My landlord is less than proper so I contemplate a big fight with him. I think of the documentation I have and how I would go about presenting the issue and creating pressure. My contemplations last about a minute, and I admit I simply am not going to do it.
Fights are expensive.
Even if I were to win on that issue, the cost of the battle is far larger than the benefit of that win.
That logic applies in thousands of cases. While I do not embrace a victim posture and I will fight for justice at times, most of the time I avoid fighting with organizations because they have so much staying power. Simply by stonewalling and shifting me from person to person to person within their organization, they can make the fight more expensive than it is worth to me.
And they know it.
God, on the other hand, was utterly unintimidated by the battle that was pending. He knew Pharaoh had magicians and wise men to back him up. He knew Pharaoh had slaves in abundance to buffer him from some of the consequences of the battle. God knew Egypt was a large nation with great wealth, and it would take a long time to hurt them economically badly enough to get their attention.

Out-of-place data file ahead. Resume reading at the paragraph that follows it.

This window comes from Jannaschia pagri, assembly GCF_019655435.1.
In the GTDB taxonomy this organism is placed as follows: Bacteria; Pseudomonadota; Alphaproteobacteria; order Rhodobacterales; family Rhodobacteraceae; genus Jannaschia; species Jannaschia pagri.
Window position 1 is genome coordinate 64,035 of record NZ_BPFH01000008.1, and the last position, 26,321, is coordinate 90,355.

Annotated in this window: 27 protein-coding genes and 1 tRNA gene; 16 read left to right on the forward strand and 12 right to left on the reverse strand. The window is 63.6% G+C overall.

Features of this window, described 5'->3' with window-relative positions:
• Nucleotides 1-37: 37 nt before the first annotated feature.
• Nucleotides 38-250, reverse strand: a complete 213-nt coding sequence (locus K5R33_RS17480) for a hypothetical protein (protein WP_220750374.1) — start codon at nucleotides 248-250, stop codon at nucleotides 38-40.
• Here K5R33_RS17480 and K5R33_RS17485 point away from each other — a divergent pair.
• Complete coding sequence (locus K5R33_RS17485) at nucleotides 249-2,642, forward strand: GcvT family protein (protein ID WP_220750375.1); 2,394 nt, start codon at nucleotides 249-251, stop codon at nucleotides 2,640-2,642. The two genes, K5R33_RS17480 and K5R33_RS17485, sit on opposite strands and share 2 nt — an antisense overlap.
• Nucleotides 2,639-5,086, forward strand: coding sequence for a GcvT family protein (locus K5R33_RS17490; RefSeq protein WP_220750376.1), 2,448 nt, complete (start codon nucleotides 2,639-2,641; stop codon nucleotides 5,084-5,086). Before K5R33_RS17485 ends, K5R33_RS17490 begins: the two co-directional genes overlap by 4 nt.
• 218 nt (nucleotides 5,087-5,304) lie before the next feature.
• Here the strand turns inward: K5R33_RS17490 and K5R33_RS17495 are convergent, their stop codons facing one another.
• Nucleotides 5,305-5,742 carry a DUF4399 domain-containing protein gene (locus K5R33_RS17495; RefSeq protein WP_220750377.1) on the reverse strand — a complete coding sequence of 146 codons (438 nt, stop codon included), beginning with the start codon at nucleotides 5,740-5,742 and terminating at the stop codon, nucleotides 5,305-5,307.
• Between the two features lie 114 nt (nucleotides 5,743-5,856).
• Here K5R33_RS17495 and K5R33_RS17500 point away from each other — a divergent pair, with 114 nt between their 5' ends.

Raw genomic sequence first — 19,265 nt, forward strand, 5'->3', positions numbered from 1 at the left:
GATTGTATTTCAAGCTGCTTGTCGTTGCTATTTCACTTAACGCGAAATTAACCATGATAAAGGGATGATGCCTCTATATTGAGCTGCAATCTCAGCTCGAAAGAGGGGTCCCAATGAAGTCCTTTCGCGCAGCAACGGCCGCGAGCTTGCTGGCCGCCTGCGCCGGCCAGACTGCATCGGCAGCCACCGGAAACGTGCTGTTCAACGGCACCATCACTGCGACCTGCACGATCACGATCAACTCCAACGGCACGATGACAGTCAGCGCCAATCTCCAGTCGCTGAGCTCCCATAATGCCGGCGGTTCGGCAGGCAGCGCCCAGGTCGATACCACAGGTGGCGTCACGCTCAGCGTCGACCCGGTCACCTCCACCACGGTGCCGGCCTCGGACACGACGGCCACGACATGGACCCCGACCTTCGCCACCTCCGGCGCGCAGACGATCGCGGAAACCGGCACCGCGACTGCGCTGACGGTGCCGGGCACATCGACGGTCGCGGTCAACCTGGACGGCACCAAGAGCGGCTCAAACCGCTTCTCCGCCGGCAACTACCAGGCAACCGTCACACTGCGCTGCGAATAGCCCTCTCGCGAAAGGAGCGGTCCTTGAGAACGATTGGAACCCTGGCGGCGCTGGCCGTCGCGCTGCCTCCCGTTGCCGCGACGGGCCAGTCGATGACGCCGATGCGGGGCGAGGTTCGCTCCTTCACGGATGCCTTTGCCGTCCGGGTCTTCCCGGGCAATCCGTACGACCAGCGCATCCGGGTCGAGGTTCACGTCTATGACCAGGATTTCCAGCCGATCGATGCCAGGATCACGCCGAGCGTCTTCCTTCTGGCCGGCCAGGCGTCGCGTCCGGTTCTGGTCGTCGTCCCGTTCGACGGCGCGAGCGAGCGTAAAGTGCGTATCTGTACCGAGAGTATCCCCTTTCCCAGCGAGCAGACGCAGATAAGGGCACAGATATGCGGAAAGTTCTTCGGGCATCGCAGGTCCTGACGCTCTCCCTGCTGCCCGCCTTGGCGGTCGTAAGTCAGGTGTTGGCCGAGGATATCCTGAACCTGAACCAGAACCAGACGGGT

But, God’s resources were so much more vast than Pharaoh’s that He considered all of the above to be nothing but a matchstick in terms of an obstacle.
From Moses’ point of view, it was one tough challenge, especially in light of the early losses and the lack of support from the masses. From God’s point of view, “support from the masses” was a bit of a joke anyway, so He forged ahead, taking on the unthinkable, with no hesitation.
Theologically we like to point the finger at Pharaoh as being one hard case. The reality is, he was nothing special. Free will is a terrible thing, especially when someone else has it. Like you and me. God has taken on many a challenge with us, penetrating that fabulous firewall that we, the devil and the culture construct to keep truth out.
Join me in a celebration of God’s fearlessness in the face of what we consider an obstacle.
Copyright October 2015 by Arthur Burk
From the Hub